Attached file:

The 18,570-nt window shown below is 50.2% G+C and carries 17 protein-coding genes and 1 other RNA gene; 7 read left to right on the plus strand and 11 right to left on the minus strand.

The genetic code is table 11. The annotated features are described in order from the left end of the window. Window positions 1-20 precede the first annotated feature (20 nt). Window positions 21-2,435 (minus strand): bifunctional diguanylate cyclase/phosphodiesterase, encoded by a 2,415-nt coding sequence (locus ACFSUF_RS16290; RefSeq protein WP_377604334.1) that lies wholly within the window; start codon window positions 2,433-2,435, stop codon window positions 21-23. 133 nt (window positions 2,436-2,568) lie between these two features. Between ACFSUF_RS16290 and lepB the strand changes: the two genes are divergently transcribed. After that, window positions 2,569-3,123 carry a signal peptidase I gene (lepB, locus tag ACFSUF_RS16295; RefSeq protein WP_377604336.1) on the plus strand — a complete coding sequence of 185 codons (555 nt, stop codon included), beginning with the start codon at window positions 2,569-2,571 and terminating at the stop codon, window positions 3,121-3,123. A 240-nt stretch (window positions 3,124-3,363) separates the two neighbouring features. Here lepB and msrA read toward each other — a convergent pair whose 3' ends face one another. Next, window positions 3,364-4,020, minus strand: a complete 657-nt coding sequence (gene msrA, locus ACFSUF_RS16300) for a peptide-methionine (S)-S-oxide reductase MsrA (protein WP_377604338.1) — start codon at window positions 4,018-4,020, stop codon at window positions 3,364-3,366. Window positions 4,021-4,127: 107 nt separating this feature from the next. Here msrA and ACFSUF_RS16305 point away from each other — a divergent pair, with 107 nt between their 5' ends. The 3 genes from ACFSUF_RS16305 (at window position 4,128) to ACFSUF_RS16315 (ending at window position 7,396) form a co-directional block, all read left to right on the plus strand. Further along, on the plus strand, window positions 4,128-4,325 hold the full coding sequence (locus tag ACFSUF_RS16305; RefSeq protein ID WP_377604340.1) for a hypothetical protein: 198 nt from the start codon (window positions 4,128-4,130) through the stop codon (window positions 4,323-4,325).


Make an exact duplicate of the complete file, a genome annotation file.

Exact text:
The 18,570-nt window shown below is 50.2% G+C and carries 17 protein-coding genes and 1 other RNA gene; 7 read left to right on the plus strand and 11 right to left on the minus strand.

The genetic code is table 11. The annotated features are described in order from the left end of the window. Window positions 1-20 precede the first annotated feature (20 nt). Window positions 21-2,435 (minus strand): bifunctional diguanylate cyclase/phosphodiesterase, encoded by a 2,415-nt coding sequence (locus ACFSUF_RS16290; RefSeq protein WP_377604334.1) that lies wholly within the window; start codon window positions 2,433-2,435, stop codon window positions 21-23. 133 nt (window positions 2,436-2,568) lie between these two features. Between ACFSUF_RS16290 and lepB the strand changes: the two genes are divergently transcribed. After that, window positions 2,569-3,123 carry a signal peptidase I gene (lepB, locus tag ACFSUF_RS16295; RefSeq protein WP_377604336.1) on the plus strand — a complete coding sequence of 185 codons (555 nt, stop codon included), beginning with the start codon at window positions 2,569-2,571 and terminating at the stop codon, window positions 3,121-3,123. A 240-nt stretch (window positions 3,124-3,363) separates the two neighbouring features. Here lepB and msrA read toward each other — a convergent pair whose 3' ends face one another. Next, window positions 3,364-4,020, minus strand: a complete 657-nt coding sequence (gene msrA, locus ACFSUF_RS16300) for a peptide-methionine (S)-S-oxide reductase MsrA (protein WP_377604338.1) — start codon at window positions 4,018-4,020, stop codon at window positions 3,364-3,366. Window positions 4,021-4,127: 107 nt separating this feature from the next. Here msrA and ACFSUF_RS16305 point away from each other — a divergent pair, with 107 nt between their 5' ends. The 3 genes from ACFSUF_RS16305 (at window position 4,128) to ACFSUF_RS16315 (ending at window position 7,396) form a co-directional block, all read left to right on the plus strand. Further along, on the plus strand, window positions 4,128-4,325 hold the full coding sequence (locus tag ACFSUF_RS16305; RefSeq protein ID WP_377604340.1) for a hypothetical protein: 198 nt from the start codon (window positions 4,128-4,130) through the stop codon (window positions 4,323-4,325).